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Preston Tower and Doocot
Conservation / Prestonpans, Scotland / 2021 –

Preston Tower is a Scheduled Ancient Monument consisting of a partially ruined Tower House, Doocot and Garden nestling in the heart of the town of Prestonpans, East Lothian. The Tower’s lower storeys are possibly of late 14th century origin while the upper storeys were added in 1626. It was burned, along with the adjacent town of Prestonpans in 1544 during the Rough Wooing and then again in 1650. After being rebuilt, its upper storeys were burned again (by accident), in 1663 and the Tower was finally permanently abandoned.

As a prominent built feature on the Forth, it has been a significant landmark in the area ever since. However, it fell into a derelict state by the late 1800’s when a number of local citizens worked together to consolidate its remaining walls and floors. Saving it for future generations. During the early 20th century, it functioned as the centrepiece of a commercial market garden and in the late 1960s it passed into the ownership of the National Trust for Scotland and is now managed by East Lothian Council. Phased conservation work is currently taking place focused on improving access and encouraging more people to visit in future while contributing to local regeneration.

The project is being supported by the Scottish Government’s Town Centre Fund and progressed by East Lothian Council in collaboration with building owners the National Trust for Scotland and with the support of the Preston, Seton & Gosford Area Partnership, and the National Lottery-funded Great Place Project. The Phase 1 repairs to the Doocot, garden walls, access paths & interpretation are on site. This includes works to make safe the Doocot roof that was collapsing, retaining as much original fabric as possible by traditionally repairing the masonry stone walls and pigeon nest holes, whilst also recording the existing structure for interpretation purposes. GRAS are also working with the local community to develop an exciting package of Phase 2 works. These will include the conservation repair of the Tower and improve accessibility to the interior and interpretation with works commencing in Spring 2022.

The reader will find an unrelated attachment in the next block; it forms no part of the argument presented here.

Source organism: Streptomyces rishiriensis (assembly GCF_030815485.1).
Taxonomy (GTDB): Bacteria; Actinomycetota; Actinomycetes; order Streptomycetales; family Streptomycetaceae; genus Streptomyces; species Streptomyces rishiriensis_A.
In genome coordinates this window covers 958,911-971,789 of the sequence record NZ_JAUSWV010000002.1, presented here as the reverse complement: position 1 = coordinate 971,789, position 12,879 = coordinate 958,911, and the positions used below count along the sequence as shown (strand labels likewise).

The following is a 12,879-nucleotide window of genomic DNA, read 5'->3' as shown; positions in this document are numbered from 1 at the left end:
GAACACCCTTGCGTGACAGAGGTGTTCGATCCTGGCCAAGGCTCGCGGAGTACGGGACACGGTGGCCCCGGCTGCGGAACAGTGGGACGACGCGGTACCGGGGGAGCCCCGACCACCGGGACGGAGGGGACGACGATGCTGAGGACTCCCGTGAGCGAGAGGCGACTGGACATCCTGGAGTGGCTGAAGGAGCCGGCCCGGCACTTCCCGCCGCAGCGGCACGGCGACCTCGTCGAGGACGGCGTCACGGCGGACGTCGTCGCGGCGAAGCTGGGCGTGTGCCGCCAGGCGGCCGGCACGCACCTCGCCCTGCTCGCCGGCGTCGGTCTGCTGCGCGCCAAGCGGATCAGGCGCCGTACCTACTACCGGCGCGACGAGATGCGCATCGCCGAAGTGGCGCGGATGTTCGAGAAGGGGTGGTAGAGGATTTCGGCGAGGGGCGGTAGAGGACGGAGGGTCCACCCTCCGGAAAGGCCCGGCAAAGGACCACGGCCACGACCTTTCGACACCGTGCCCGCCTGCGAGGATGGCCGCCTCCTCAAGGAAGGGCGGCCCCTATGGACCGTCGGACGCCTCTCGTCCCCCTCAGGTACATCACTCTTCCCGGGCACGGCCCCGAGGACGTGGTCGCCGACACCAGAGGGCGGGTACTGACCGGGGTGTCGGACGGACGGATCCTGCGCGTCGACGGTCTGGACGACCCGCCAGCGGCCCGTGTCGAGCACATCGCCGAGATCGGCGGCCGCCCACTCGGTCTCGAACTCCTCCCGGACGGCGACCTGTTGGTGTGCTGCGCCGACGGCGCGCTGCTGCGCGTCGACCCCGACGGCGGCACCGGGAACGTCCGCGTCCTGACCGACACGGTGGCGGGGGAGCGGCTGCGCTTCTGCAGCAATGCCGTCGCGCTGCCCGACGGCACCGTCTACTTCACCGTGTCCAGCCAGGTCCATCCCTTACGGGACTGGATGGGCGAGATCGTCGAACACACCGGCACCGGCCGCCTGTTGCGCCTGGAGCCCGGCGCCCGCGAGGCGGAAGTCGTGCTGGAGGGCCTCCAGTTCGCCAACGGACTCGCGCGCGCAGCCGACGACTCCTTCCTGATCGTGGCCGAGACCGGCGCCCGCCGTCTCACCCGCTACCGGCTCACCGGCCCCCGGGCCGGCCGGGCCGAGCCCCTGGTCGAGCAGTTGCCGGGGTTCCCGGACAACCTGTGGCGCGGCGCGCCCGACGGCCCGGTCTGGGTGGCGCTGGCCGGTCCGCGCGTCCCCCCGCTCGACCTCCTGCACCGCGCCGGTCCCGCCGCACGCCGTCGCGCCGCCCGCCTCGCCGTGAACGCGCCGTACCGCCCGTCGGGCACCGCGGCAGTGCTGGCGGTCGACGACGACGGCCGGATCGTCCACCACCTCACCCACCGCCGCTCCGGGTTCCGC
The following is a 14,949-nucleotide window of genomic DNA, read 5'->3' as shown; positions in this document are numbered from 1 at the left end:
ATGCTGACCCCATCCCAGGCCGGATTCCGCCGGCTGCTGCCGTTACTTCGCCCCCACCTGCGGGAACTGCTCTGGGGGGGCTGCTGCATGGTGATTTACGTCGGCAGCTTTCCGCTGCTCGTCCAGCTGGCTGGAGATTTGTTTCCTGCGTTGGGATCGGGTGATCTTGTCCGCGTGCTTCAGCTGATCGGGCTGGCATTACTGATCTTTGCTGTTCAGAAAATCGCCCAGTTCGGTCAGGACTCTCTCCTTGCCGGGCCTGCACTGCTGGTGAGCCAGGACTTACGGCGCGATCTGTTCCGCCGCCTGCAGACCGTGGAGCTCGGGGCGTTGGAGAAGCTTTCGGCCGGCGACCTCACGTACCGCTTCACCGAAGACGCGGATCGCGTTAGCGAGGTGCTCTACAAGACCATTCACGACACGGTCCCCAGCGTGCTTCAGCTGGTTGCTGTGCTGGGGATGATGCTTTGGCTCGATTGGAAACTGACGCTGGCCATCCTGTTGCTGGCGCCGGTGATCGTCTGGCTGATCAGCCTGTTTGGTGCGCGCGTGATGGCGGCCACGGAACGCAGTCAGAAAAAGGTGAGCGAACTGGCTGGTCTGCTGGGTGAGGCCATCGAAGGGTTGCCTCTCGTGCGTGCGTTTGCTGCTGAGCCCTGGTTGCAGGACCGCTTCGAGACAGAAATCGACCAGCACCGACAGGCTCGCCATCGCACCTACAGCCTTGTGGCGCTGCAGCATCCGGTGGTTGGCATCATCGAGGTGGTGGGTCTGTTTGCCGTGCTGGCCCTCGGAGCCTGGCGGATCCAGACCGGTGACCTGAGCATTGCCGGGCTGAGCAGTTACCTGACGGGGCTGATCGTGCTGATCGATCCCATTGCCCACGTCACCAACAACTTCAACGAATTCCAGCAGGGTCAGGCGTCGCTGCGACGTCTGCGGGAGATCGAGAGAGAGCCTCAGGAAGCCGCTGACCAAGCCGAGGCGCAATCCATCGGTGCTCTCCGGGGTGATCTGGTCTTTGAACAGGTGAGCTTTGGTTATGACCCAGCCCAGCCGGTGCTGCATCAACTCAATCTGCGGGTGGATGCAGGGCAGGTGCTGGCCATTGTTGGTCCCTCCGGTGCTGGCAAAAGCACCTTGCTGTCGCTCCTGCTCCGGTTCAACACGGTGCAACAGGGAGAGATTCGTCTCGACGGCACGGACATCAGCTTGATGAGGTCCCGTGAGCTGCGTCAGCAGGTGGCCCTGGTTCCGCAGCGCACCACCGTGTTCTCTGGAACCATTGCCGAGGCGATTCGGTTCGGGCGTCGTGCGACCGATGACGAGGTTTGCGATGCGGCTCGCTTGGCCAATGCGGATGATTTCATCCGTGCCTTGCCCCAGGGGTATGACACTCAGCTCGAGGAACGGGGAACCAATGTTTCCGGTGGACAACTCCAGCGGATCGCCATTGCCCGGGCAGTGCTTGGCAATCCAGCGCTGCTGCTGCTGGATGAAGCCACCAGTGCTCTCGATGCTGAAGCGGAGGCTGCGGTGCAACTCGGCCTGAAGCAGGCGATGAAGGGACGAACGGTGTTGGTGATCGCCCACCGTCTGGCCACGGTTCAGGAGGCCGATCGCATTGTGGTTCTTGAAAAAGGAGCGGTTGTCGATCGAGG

The Quaich Project – Shelters
Conservation / Edinburgh, Scotland / 2020

Our appointment to develop proposals for the redevelopment of West Princes Street Gardens in the heart of Edinburgh’s World Heritage Site encompassed a continuous requirement to assess and minimise the effects of all new works upon the heritage assets possessed by the site.  This included reviewing and updating the pre-existing Conservation Management Plan and Statement of Significance and the preparation of a detailed Heritage Statement for early submission to the Council’s planning authority  

A detailed and comprehensive scheme of conservation and repair works to the three garden shelters located along the upper terrace was separately advanced; dating from 1948 and category B listed, these concrete shelters together form a comparatively early example of modernism in Edinburgh and the only such structures in the Gardens. 

Moffat CACAMP
Conservation / Scottish Borders, Scotland / 2019

Moffat is a small town with a population of around 2,500 located in the district of Annandale in the Scottish Borders, around 21 miles north of Dumfries.  The town developed primarily over the late 18th and early 19th centuries as a spa resort, having been largely redeveloped in the late 18th century during which a number of hotels and inns were constructed in the town centre to cater for the growing number of visitors. 

Moffat Conservation Area includes the town centre and extends north eastward to encompass parkland extending down to the Annan Water and westward to cover an area of mainly 19th century residential development.  GRAS were first appointed by the Community Council in late 2018 to prepare a Conservation Area Character Appraisal & Management Plan, which was then used to support an application to the Scottish Government for funding under the Conservation Area Regeneration Scheme (CARS) programme.  This in turn resulted in a number of subsequent appointments, including development of proposals to refurbish and adapt the category B listed Archbald Moffat House, which dates from the late 18th century.